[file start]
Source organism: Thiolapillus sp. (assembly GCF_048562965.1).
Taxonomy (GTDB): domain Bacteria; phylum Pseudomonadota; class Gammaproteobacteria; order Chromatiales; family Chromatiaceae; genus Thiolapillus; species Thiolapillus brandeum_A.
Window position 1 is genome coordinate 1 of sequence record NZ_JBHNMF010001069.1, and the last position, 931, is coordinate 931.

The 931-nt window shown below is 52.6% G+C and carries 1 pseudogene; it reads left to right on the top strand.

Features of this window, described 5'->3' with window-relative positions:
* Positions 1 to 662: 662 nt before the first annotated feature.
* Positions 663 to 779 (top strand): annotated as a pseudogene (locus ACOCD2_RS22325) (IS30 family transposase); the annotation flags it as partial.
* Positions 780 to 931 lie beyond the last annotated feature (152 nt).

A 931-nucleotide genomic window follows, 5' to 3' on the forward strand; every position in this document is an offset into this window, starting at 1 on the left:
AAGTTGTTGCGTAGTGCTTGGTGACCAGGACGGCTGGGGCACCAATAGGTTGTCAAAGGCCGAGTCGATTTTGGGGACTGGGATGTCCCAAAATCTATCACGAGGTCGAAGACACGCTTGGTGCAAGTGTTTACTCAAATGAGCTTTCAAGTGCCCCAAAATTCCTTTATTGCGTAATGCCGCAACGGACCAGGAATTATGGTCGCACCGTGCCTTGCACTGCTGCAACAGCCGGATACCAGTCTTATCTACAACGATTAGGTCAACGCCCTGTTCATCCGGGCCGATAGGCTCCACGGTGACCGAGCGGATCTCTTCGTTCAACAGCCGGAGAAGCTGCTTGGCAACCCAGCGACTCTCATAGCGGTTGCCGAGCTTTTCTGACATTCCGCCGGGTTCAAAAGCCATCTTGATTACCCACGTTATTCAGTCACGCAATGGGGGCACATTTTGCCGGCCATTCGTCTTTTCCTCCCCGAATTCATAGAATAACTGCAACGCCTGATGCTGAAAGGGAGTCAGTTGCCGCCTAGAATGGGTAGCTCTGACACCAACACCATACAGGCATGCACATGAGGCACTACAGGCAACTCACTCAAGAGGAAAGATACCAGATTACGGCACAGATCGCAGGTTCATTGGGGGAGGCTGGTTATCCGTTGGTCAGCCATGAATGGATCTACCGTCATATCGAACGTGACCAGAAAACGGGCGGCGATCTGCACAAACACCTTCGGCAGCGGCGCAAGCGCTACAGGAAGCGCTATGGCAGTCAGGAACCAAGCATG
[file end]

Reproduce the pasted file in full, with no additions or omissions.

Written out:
Source organism: Thiolapillus sp. (assembly GCF_048562965.1).
Taxonomy (GTDB): domain Bacteria; phylum Pseudomonadota; class Gammaproteobacteria; order Chromatiales; family Chromatiaceae; genus Thiolapillus; species Thiolapillus brandeum_A.
Window position 1 is genome coordinate 1 of sequence record NZ_JBHNMF010001069.1, and the last position, 931, is coordinate 931.

The 931-nt window shown below is 52.6% G+C and carries 1 pseudogene; it reads left to right on the top strand.

Features of this window, described 5'->3' with window-relative positions:
* Positions 1 to 662: 662 nt before the first annotated feature.
* Positions 663 to 779 (top strand): annotated as a pseudogene (locus ACOCD2_RS22325) (IS30 family transposase); the annotation flags it as partial.
* Positions 780 to 931 lie beyond the last annotated feature (152 nt).

A 931-nucleotide genomic window follows, 5' to 3' on the forward strand; every position in this document is an offset into this window, starting at 1 on the left:
AAGTTGTTGCGTAGTGCTTGGTGACCAGGACGGCTGGGGCACCAATAGGTTGTCAAAGGCCGAGTCGATTTTGGGGACTGGGATGTCCCAAAATCTATCACGAGGTCGAAGACACGCTTGGTGCAAGTGTTTACTCAAATGAGCTTTCAAGTGCCCCAAAATTCCTTTATTGCGTAATGCCGCAACGGACCAGGAATTATGGTCGCACCGTGCCTTGCACTGCTGCAACAGCCGGATACCAGTCTTATCTACAACGATTAGGTCAACGCCCTGTTCATCCGGGCCGATAGGCTCCACGGTGACCGAGCGGATCTCTTCGTTCAACAGCCGGAGAAGCTGCTTGGCAACCCAGCGACTCTCATAGCGGTTGCCGAGCTTTTCTGACATTCCGCCGGGTTCAAAAGCCATCTTGATTACCCACGTTATTCAGTCACGCAATGGGGGCACATTTTGCCGGCCATTCGTCTTTTCCTCCCCGAATTCATAGAATAACTGCAACGCCTGATGCTGAAAGGGAGTCAGTTGCCGCCTAGAATGGGTAGCTCTGACACCAACACCATACAGGCATGCACATGAGGCACTACAGGCAACTCACTCAAGAGGAAAGATACCAGATTACGGCACAGATCGCAGGTTCATTGGGGGAGGCTGGTTATCCGTTGGTCAGCCATGAATGGATCTACCGTCATATCGAACGTGACCAGAAAACGGGCGGCGATCTGCACAAACACCTTCGGCAGCGGCGCAAGCGCTACAGGAAGCGCTATGGCAGTCAGGAACCAAGCATG